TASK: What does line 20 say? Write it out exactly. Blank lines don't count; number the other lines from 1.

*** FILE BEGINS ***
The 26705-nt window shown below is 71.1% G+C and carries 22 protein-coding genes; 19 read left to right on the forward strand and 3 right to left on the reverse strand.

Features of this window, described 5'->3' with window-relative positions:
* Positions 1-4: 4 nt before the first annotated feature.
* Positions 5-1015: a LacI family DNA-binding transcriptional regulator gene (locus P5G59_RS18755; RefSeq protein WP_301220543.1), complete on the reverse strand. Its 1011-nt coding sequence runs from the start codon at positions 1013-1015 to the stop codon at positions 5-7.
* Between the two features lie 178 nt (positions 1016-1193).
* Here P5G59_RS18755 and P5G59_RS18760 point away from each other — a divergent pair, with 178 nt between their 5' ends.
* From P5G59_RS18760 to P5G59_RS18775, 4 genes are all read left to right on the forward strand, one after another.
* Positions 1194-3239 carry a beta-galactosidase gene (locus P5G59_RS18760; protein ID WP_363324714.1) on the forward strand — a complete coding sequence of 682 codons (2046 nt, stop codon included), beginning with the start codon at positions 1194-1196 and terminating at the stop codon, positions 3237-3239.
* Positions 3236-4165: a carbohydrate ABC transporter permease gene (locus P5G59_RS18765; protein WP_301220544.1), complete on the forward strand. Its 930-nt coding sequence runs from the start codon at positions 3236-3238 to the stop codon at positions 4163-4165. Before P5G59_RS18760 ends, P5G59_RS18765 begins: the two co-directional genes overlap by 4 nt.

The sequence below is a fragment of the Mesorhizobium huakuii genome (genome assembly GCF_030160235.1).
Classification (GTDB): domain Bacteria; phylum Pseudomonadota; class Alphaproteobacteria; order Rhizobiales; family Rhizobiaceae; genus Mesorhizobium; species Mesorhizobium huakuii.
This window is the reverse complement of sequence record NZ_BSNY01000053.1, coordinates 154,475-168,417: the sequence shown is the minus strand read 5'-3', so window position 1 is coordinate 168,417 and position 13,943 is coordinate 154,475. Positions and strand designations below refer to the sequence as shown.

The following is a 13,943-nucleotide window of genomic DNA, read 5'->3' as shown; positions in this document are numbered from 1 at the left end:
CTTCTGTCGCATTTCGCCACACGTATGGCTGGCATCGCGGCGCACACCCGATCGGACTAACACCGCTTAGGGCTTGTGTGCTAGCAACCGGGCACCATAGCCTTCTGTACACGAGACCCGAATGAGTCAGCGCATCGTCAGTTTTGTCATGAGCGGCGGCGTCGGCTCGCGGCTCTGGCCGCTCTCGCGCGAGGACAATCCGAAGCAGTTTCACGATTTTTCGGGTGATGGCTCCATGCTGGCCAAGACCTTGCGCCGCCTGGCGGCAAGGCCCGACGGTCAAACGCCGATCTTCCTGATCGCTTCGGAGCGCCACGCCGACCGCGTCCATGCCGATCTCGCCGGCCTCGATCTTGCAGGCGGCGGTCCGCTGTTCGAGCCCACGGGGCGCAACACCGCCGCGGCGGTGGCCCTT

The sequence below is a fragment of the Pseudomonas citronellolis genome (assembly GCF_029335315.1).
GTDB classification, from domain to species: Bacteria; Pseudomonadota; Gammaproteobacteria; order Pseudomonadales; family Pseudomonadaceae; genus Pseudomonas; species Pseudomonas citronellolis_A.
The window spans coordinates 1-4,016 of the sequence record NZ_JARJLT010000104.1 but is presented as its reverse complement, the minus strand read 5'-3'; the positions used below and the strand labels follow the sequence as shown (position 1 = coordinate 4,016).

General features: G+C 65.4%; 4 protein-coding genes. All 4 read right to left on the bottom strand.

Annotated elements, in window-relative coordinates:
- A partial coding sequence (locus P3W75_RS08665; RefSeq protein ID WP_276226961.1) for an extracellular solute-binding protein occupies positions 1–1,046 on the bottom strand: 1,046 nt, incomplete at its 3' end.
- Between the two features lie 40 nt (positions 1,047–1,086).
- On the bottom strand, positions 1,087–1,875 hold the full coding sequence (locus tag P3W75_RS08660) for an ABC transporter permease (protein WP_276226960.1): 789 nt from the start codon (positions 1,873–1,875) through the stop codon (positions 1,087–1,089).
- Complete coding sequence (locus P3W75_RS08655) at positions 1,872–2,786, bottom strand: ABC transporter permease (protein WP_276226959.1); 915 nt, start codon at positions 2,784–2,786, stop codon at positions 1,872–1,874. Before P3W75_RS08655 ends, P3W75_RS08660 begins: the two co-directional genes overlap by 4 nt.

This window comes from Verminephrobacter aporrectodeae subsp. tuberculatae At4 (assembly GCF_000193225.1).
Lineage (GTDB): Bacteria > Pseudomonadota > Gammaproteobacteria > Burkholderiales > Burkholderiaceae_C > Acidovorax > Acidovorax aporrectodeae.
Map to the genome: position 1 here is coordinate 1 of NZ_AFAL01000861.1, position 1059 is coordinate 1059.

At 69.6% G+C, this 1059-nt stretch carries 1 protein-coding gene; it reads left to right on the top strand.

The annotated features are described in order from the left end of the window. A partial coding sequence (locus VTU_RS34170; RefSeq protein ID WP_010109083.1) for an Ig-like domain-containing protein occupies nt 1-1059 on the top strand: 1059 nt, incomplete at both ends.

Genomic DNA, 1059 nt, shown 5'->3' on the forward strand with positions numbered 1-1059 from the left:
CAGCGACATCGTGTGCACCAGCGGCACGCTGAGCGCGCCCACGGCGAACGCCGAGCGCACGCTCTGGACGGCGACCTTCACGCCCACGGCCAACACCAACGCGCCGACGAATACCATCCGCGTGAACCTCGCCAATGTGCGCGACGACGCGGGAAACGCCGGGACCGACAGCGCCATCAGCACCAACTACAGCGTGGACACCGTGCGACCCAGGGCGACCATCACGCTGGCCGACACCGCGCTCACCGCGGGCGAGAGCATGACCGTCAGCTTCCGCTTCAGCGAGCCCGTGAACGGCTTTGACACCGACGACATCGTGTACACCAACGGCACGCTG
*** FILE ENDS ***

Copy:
- A partial coding sequence (locus P3W75_RS08665; RefSeq protein ID WP_276226961.1) for an extracellular solute-binding protein occupies positions 1–1,046 on the bottom strand: 1,046 nt, incomplete at its 3' end.